What to do when the caregiver is too old and fragile to care for someone even much older?

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Hello - my wife's mother is now 75. 30 years ago she married a man 21 years her senior who became my wife's step father. He is still in "good" health at age 96. Generally speaking, all the important stuff is still healthy. However, he has lost almost all vision because of macular degeneration, and his hearing is probably only 5% of normal.

Over the past few years, my wife's mother has been having health issues. She had kidney cancer caught at the right time (kidney removed and seemingly all cancer with it). She has also had heart issues, and they've shown up once again. All the doctors say it is largely stress-related.

She and her husband live at home, and she is is full time caregiver. She dresses him, lifts him out of bed and to the toilet. He has a catheter. She helps him down the hall, down the steps, cooks every meal, etc. He is a grumpy and demanding at times and has shown some signs of dementia.

But of course, she cares for him out of love - bittersweet to see wedding vows unbroken.

Yet it is clear to all around her that this job is far, far too much for her and taking a growing toll on her own health.

With her, we've had many discussions. In-home care, moving him to a home, etc.

But at the core, even at 96, he still runs the show and dictates how things will be. And he wants them exactly as they always were - with her, at home. She feels extreme guilt. If she were to move him to a home, aside from the fact that her phone would ring non-stop with him calling, at age 96, it's likely that would be his last home. And he'd be spending it there vs. passing peacefully with her at home.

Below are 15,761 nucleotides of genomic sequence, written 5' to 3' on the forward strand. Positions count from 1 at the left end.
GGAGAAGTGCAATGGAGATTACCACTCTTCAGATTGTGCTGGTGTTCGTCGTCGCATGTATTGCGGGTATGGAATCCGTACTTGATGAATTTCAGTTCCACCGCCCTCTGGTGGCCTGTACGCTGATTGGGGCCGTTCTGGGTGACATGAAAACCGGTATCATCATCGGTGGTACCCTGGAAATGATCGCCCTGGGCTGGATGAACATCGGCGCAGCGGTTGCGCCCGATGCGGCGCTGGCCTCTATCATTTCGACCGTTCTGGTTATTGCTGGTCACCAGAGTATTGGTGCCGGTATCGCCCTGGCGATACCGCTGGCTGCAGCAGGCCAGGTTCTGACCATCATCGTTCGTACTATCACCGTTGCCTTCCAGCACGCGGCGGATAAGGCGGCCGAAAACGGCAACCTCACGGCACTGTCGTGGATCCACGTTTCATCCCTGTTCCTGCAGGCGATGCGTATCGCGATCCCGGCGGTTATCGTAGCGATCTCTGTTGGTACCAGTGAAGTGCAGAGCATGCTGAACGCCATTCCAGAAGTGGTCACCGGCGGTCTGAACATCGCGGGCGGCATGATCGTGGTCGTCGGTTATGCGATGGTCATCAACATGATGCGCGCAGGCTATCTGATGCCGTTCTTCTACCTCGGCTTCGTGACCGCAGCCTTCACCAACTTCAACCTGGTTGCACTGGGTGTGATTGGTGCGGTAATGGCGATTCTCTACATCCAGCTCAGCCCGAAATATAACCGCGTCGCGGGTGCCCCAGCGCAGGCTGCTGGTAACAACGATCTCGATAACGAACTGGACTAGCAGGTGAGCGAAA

We love them both, and simply want the best for both.

It's a tough situation. But we think the main problem is that any major change would have to be driven from her, and her guilt prevents change.

However - if the decision was NOT hers - then a new situation would simply be a fact of life, not her fault, and easier for her to handle.

Quite honestly, we believe she is no longer even capable of providing proper care for him. There are probably related laws to that (they live in Pennsylvania).

She needs care herself.

If you can no longer see - you can't have a driver's license. If you can no longer care for another human - might your ability to provide care be restricted?

As such, if there was a law, or even if there were "doctor's orders" that stated she was no longer allowed/capable - then it's neither his decision OR hers. It's simply a fact of life.

Thus - does anyone have any familiarity with that?

Directly related - my wife (her daughter) and I - we are in our early 40s with 3 young children. We live 1000 miles away sadly. However, regardless of any laws or doctor's notes - how can we make this situation OUR responsibility?

For two years, we've said the situation cannot continue, but been rebuked. Is there any way we ourselves could gain authority of the situation and ourselves mandate, for example, that he move to a home? Or even that they both move to a home?

There is no abuse going on - only love. But by comparison, is someone wasn't caring for a 5 year old properly - some authority would need to step in. Despite the love, the real situation is not a good one. It is past the point of needing intervention.

So we're looking for any help or direction on the topic.


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08/24/16.... denmantis, sometimes we have to wait until there is a serious health issue at a parents home before anything can be done, and even then it can be a challenge. My parents were in their 90's and still living in their house, which had a lot of stairs. All I heard from them "we can manage". I tried to bring in caregivers but my Mom shooed them out the door. I couldn't even bring in a cleaning team to help.